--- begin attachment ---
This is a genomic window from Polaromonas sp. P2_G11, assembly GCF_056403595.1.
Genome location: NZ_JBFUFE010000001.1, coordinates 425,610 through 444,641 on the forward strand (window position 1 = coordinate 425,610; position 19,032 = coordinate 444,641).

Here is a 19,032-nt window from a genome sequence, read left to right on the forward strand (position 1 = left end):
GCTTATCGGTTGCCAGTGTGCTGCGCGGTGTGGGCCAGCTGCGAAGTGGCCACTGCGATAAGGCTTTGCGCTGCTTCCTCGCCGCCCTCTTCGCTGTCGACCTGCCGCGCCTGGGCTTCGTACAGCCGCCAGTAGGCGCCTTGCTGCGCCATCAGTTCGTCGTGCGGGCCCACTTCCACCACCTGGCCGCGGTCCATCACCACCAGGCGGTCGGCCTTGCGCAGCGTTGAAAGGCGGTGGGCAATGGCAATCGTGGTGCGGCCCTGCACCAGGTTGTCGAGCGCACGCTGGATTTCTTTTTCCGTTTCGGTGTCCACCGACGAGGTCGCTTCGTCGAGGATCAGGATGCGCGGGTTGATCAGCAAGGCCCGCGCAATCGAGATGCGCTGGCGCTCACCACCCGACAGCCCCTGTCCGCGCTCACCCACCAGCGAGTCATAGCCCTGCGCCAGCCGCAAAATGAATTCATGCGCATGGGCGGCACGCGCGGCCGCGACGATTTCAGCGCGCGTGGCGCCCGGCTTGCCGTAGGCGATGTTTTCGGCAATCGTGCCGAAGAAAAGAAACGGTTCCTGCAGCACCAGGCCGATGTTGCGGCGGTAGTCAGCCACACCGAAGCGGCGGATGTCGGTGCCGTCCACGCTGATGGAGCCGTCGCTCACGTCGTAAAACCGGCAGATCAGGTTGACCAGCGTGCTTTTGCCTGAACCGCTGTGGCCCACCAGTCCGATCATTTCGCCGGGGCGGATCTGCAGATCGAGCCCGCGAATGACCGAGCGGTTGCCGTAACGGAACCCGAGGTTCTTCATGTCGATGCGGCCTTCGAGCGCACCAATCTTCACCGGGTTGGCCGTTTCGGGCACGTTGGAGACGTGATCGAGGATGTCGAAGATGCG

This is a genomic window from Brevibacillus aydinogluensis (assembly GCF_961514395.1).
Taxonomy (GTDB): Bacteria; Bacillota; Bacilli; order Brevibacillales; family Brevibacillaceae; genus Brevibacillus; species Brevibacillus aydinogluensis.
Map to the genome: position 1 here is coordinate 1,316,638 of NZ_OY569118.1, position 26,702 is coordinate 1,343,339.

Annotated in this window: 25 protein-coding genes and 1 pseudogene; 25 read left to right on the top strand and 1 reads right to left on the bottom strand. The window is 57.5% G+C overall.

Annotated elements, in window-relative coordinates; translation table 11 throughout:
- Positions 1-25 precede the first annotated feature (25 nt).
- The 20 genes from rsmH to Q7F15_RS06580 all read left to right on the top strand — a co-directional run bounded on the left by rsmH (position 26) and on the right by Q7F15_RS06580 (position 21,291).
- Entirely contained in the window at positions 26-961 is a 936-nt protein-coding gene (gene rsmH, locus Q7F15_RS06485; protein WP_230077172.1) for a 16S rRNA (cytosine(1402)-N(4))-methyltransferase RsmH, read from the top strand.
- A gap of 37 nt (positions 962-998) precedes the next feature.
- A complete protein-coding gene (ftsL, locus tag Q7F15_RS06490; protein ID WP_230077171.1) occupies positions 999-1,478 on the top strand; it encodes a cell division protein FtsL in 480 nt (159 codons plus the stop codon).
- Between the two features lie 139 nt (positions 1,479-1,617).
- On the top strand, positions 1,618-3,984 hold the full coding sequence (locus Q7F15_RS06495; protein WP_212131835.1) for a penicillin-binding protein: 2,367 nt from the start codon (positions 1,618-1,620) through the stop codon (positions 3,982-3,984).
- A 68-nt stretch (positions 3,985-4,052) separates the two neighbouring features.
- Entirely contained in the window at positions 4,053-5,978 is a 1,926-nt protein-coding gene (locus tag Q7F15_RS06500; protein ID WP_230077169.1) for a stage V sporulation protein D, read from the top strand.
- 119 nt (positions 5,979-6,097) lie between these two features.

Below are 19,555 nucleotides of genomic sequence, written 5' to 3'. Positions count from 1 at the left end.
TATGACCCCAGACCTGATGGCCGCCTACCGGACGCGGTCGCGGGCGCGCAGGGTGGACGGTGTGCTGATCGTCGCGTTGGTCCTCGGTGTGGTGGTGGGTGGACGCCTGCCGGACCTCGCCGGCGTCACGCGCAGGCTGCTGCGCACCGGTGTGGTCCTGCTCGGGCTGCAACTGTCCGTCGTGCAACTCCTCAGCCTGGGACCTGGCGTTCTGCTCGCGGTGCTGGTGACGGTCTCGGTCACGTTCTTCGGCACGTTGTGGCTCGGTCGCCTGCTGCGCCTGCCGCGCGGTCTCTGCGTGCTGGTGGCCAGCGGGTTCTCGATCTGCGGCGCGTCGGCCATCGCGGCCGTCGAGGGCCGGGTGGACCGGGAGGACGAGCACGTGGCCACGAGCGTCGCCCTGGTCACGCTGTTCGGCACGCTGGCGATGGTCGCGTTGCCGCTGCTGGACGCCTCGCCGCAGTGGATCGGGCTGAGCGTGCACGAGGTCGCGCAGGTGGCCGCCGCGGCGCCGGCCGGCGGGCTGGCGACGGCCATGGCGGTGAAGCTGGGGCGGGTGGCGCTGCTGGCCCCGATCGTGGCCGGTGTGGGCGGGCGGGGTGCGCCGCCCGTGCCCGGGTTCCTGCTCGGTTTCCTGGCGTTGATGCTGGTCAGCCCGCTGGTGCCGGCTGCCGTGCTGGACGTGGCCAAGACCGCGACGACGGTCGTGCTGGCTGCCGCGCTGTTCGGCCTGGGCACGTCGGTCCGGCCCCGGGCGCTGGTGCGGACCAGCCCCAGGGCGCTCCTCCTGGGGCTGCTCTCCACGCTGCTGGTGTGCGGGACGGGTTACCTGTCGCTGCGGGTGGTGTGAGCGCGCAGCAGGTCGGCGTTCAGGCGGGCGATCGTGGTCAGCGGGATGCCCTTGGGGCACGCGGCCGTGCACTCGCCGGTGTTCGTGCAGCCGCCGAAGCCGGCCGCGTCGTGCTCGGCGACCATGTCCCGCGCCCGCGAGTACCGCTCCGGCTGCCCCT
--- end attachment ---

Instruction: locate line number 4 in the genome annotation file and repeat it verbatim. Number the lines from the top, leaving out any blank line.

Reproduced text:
GCTTATCGGTTGCCAGTGTGCTGCGCGGTGTGGGCCAGCTGCGAAGTGGCCACTGCGATAAGGCTTTGCGCTGCTTCCTCGCCGCCCTCTTCGCTGTCGACCTGCCGCGCCTGGGCTTCGTACAGCCGCCAGTAGGCGCCTTGCTGCGCCATCAGTTCGTCGTGCGGGCCCACTTCCACCACCTGGCCGCGGTCCATCACCACCAGGCGGTCGGCCTTGCGCAGCGTTGAAAGGCGGTGGGCAATGGCAATCGTGGTGCGGCCCTGCACCAGGTTGTCGAGCGCACGCTGGATTTCTTTTTCCGTTTCGGTGTCCACCGACGAGGTCGCTTCGTCGAGGATCAGGATGCGCGGGTTGATCAGCAAGGCCCGCGCAATCGAGATGCGCTGGCGCTCACCACCCGACAGCCCCTGTCCGCGCTCACCCACCAGCGAGTCATAGCCCTGCGCCAGCCGCAAAATGAATTCATGCGCATGGGCGGCACGCGCGGCCGCGACGATTTCAGCGCGCGTGGCGCCCGGCTTGCCGTAGGCGATGTTTTCGGCAATCGTGCCGAAGAAAAGAAACGGTTCCTGCAGCACCAGGCCGATGTTGCGGCGGTAGTCAGCCACACCGAAGCGGCGGATGTCGGTGCCGTCCACGCTGATGGAGCCGTCGCTCACGTCGTAAAACCGGCAGATCAGGTTGACCAGCGTGCTTTTGCCTGAACCGCTGTGGCCCACCAGTCCGATCATTTCGCCGGGGCGGATCTGCAGATCGAGCCCGCGAATGACCGAGCGGTTGCCGTAACGGAACCCGAGGTTCTTCATGTCGATGCGGCCTTCGAGCGCACCAATCTTCACCGGGTTGGCCGTTTCGGGCACGTTGGAGACGTGATCGAGGATGTCGAAGATGCG